Dance Review: Alvin Ailey American Dance Theater at the Dorothy Chandler Pavilion
A program that opens with a work called “Anointed” and ends with one called “Revelations” probably has something serious on its mind. That was the case when the Alvin Ailey American Dance Theater kicked off a 10-performance run Friday at the Dorothy Chandler Pavilion as part of the “Glorya Kaufman Presents Dance at the Music Center” series.
“Revelations,” of course, is the beloved work that, astonishingly, is 51 years old yet still hits you with the force of a joyous revival meeting. “Anointed” is the troupe’s newest piece.
The seriousness concerns the company’s transition in leadership. Robert Battle takes over as artistic director from Judith Jamison on July 1. Ailey’s chosen successor, Jamison has led the troupe since 1989, strengthening it, enlarging the repertory and purging the bumps and grinds that accreted on “Revelations” to reveal the clean, muscular frame beneath.
She is passing the torch now to Battle, who knows the responsibilities and standards he must uphold. One of his works on the tour, “The Hunt,” is serving as a kind of calling card. But more on that later.
Christopher L. Huggins’ “Anointed” is a three-part tribute to Ailey that begins in loneliness but ends in ecstasy — at a price. Choreographed in 2010 to music by Moby and Sean Clements, the work starts with a dark-clad figure (the formidable Jamar Roberts) alone, upstage and facing away from us. He seems to conjure up a muse (the superb Linda Celeste Sims), who for a time brightens his life. But then he walks away from her, and her image fractures into four parts — four identically dressed women who go on to assert their anger, strength and pride.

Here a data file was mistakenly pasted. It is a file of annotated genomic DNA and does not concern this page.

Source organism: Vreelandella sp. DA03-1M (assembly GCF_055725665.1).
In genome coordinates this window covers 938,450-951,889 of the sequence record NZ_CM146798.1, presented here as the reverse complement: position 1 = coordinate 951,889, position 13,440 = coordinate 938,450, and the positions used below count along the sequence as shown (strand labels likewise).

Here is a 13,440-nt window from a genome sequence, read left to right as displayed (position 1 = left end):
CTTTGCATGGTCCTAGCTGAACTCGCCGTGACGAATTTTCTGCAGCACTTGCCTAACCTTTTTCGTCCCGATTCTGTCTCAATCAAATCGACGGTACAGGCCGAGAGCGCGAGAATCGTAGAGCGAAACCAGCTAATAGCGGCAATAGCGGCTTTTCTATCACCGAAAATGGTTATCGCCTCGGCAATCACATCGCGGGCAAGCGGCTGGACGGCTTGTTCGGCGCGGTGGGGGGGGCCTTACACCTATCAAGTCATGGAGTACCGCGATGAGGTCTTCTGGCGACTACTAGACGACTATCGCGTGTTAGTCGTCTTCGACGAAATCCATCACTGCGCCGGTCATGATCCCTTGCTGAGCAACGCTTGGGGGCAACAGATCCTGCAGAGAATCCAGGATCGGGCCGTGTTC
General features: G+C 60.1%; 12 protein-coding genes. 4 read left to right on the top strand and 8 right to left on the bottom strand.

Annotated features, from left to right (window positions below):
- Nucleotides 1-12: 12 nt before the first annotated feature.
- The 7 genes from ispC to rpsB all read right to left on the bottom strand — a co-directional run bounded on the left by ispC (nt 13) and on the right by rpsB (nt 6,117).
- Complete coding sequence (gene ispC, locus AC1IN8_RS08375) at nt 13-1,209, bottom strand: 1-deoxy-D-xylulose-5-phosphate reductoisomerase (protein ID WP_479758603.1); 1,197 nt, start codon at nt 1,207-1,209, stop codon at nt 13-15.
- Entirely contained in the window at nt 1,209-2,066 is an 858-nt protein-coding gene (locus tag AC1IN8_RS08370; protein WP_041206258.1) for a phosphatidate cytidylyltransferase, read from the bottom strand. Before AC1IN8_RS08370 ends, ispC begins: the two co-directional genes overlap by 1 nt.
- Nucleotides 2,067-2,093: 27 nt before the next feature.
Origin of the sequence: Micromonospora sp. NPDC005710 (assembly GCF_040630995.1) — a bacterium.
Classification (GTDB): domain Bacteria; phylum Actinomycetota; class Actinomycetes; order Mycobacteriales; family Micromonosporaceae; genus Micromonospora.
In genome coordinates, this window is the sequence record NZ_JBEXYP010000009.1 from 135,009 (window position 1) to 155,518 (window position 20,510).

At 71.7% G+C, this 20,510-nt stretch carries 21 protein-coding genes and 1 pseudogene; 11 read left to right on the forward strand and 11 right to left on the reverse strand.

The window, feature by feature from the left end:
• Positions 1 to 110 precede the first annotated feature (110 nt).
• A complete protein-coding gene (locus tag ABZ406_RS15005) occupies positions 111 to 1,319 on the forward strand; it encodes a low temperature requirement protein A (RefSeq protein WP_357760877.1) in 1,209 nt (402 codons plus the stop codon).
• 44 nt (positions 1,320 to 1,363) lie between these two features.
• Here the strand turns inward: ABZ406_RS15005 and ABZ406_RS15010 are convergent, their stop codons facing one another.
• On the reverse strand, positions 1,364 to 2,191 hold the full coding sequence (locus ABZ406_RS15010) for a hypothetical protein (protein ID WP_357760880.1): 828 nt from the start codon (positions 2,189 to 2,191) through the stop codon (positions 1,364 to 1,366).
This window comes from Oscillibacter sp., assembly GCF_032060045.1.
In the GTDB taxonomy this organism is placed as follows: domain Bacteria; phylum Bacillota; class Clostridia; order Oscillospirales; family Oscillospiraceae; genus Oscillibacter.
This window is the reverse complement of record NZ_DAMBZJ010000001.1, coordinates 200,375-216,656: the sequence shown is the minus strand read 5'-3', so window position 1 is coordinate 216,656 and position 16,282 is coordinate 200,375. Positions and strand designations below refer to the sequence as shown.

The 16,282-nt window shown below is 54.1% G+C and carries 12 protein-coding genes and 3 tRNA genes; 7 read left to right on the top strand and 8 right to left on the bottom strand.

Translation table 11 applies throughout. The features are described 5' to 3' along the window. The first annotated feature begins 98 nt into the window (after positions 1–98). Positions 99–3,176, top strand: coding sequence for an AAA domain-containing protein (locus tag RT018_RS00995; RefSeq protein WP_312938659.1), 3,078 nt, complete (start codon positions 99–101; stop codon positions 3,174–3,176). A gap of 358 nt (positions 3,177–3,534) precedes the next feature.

Ultimately, Roberts reappears, now in sacrificial white, to interact with Sims and a host of dancers who, in various combinations, bound across the stage. Instead of the expected happy reunion ending, however, Sims takes a stand by the side of dancer Daniel Harder, and Roberts is, as before, left alone. The joy of others comes at a cost.
The work demanded much of the dancers, who rose admirably to the occasion. But the choreographer didn’t make the difficulties obvious stop-action circus tricks. He created a thoughtful, intriguing work.
Similarly, Battle’s “The Hunt” had all the ingredients for typical whoops and hollers: six bare-chested hunks dancing to the percussive music of Les Tambours du Bronx. Its seriousness, however, ruled out such easy responses. The men (Clifton Brown, Antonio Douthit, Matthew Rushing, Kirven James Boyd, Glenn Allen Sims and Roberts) enacted rituals of pursuit of prey, bonding in circular group formations or pairing off in fleetingly dominant and submissive relationships.
The piece, created in 2001, was relentless in its driving action, arresting in focus but elusive in meaning.
Between these two works was a solo with immediate, sassy appeal: Camille A. Brown’s “The Evolution of a Secured Feminine,” danced to songs sung by Ella Fitzgerald, Betty Carter and Nancy Wilson. Rachael McLaren was the soloist, witty and sophisticated in attitude, striking in body isolations and dramatic in text interpretation. She was both in and on top of the material.
“Revelations” itself was preceded by Judy Kinberg’s valuable short film, which included interviews of Ailey and Jamison, clips of Ailey dancing, historical footage of the civil-rights struggle and sources for Ailey’s inspirations.
The work, which premiered in 1960, included standout performances by the two Sims (“Fix Me, Jesus”) and Amos J. Machanic Jr. (“I Wanna Be Ready”). The company allowed only one reprise of “Rocka My Soul in the Bosom of Abraham.”
The next Ailey era is at hand. It looks bright.
— Chris Pasles
Alvin Ailey American Dance Theater, Dorothy Chandler Pavilion, 135 N. Grand Ave., Los Angeles;
through April 17. $25 to $105. (213) 972-0711. Check website for full Glorya Kaufman series schedule and repertory.
Photos: Top, Glenn Allen Sims and Linda Celeste Sims in the "Fix Me, Jesus" portion of "Revelations." Lower, members of the troupe in "Anointed." Credit: Gary Friedman / Los Angeles Times